Funding agencies, ethics review boards, journals, and investigators are often preoccupied with power calculations and sample sizes required in clinical trials. We argue that the current practice of sample size justification for randomized clinical trials (RCTs) represents a willing self-deception. Recognizing and adjusting to current realities of RCT conduct may be necessary.
In the high-income nations where most RCTs are organized and funded, chronic diseases are responsible for most morbidity and mortality. In these conditions, multiple pathogenic and behavioral mechanisms determine outcome. Thus, we can anticipate only small to moderate treatment effects from therapies that address only one or two mechanisms. Furthermore, events often occur over a prolonged period of time.
Investigators organizing clinical trials therefore face daunting obstacles. Providing definitive answers in the face of low event rates and small-to-moderate treatment effects necessitates sample sizes in the thousands or tens of thousands. Organizing trials that will enroll such samples involves enormous challenges, as does monitoring the quality of enrollment and data collection once the trials begin. Funding for such mega-trials is very limited, and is often restricted to industry sources.
Even very large trials often produce results that are far from definitive. For instance, the CAPRIE trial (Clopidogrel versus Aspirin in Patients at Risk of Ischemic Events) addressed the relative merits of these two drugs in over 19,000 patients with atherosclerotic vascular disease. The confidence interval around the statistically significant reduction in vascular events with clopidogrel included a lower boundary (0.3% relative risk reduction) that would preclude administration of this expensive drug [1
]. Furthermore, the results of even very large trials may prove discrepant with one another [2
Thus, it is seldom that single trials, even very large ones, provide definitive answers. The scientific community has appropriately accepted that only systematic reviews and meta-analyses combining high-quality evidence from many RCTs will yield robust answers. Individual trials are best viewed as providing important information that contributes to the larger body of evidence.
The clinical trial community responds to these problems with a variety of understandable, pragmatic strategies that nevertheless involve a degree of denial. Investigators typically decide how many patients they can feasibly enroll and then find ways of making assumptions that will justify embarking on a trial with a feasible sample size. These assumptions typically involve choosing a level of delta (the threshold effect below which they are ready to accept a false negative result) that exceeds the minimum effect many patients would consider important.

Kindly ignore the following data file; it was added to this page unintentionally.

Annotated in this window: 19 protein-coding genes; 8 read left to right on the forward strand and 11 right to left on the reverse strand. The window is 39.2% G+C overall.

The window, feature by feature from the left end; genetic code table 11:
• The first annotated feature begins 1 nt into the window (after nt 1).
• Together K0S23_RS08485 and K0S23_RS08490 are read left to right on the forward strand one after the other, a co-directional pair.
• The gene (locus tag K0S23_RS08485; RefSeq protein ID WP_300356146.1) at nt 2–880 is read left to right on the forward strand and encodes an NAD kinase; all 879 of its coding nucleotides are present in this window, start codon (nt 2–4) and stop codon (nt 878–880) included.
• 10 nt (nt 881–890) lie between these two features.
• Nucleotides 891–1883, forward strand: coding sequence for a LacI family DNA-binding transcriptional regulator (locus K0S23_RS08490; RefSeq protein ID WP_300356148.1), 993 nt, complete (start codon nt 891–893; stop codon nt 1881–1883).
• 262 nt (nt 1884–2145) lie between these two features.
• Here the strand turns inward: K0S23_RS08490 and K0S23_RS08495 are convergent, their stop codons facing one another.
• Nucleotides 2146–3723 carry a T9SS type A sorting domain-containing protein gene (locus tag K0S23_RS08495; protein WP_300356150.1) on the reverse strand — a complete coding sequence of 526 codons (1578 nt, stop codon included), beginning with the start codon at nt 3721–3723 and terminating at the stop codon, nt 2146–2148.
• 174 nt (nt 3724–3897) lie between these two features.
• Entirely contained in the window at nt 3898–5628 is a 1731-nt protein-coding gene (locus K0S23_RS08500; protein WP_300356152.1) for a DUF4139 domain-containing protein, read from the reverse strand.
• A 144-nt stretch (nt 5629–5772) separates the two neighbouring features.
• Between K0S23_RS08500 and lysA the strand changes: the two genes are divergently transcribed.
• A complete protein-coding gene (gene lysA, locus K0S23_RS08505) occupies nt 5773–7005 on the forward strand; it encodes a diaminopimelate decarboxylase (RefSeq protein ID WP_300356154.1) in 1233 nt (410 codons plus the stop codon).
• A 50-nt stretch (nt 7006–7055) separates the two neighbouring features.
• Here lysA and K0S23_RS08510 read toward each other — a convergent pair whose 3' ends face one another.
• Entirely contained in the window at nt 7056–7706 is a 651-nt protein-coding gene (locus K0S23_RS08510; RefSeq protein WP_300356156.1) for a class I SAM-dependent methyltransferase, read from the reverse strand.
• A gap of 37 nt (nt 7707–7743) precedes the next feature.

Other popular strategies are even more problematic. Investigators choose composite endpoints that include a wide range of components that would be important to patients, creating a high risk of misleading interpretation [3
]. Investigators focus on outcomes that are more frequent, but less important: for instance, in patients with diabetes, crossing a threshold of serum glucose, or earlier need for a second medication, rather than complications of illness such as major vascular events, neuropathy, or visual impairment.
Perhaps an even more damaging consequence of the unrealistic insistence that individual trials be powered to produce definitive results is that RCTs that would contribute to the body of knowledge are never undertaken. It is unclear how many potential trialists abandon conduct of a trial when they confront its sample size implications, or when they face demands from funding agencies and review committees regarding the sample size they must generate. Our experience in the world of clinical investigation suggests, however, that a large number of potential trials get abandoned. The result is that questions that could ultimately be resolved by a systematic review and meta-analysis remain unanswered, or inadequately answered [4
How can we resolve this dilemma? Peer-reviewed granting agencies should cease to ask the question “Is this trial powered to definitively answer its primary question?” Rather, they should ask a series of more appropriate alternative questions. First, how important is the issue the investigators propose to address? Are other groups throughout the world investigating the same, or similar questions? How much trial funding is the agency willing to provide? Within the limits of what the agency is willing to fund, have the investigators gone to appropriate lengths to include collaboration that will maximize the number of patients they will be able to enroll?
One could question whether it is ethical to enroll patients in a trial that makes no pretense of definitively answering a question. Indeed, some have asserted that underpowered trials are unethical [5
]. But is it not ethical to contribute to a body of knowledge that will ultimately lead to a definitive answer? Is it not unethical to tell patients that a trial will be definitive when that is very unlikely? Is it not more ethical to provide patients with a realistic notion of the contribution of the trial in which they may participate: that it will be one of a number of such studies that will ultimately resolve the issue?
What will result from the conceptual shift we propose? First, agencies and investigators will undertake more RCTs, and evidence for important questions will accumulate more quickly. Second, investigators will be less tempted to stretch their resources and capacities for quality control, and validity of RCTs will improve. Third, when we abandon the current delusion that sample size matters, our minds will open to new strategies for efficiently obtaining crucial evidence for important health issues.